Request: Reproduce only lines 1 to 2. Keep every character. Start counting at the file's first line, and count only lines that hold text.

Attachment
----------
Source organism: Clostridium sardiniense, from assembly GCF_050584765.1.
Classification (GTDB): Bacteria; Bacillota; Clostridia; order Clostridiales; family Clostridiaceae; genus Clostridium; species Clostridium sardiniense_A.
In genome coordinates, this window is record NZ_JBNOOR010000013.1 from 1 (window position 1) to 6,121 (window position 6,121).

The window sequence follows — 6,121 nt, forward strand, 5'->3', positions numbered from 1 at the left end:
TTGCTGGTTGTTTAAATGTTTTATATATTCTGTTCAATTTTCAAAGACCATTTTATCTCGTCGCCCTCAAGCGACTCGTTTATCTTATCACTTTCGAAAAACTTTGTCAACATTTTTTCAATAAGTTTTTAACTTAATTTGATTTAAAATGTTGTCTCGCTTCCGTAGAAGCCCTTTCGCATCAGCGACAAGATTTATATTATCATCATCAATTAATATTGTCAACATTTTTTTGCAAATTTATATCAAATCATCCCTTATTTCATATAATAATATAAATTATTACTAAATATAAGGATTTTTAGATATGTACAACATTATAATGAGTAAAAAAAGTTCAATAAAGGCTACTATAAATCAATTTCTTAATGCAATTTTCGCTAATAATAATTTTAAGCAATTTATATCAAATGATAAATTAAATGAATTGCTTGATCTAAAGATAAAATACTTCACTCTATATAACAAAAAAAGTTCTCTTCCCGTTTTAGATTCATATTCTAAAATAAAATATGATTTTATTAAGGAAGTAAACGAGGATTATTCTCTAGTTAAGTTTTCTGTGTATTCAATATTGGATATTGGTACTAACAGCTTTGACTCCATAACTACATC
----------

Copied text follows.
Source organism: Clostridium sardiniense, from assembly GCF_050584765.1.
Classification (GTDB): Bacteria; Bacillota; Clostridia; order Clostridiales; family Clostridiaceae; genus Clostridium; species Clostridium sardiniense_A.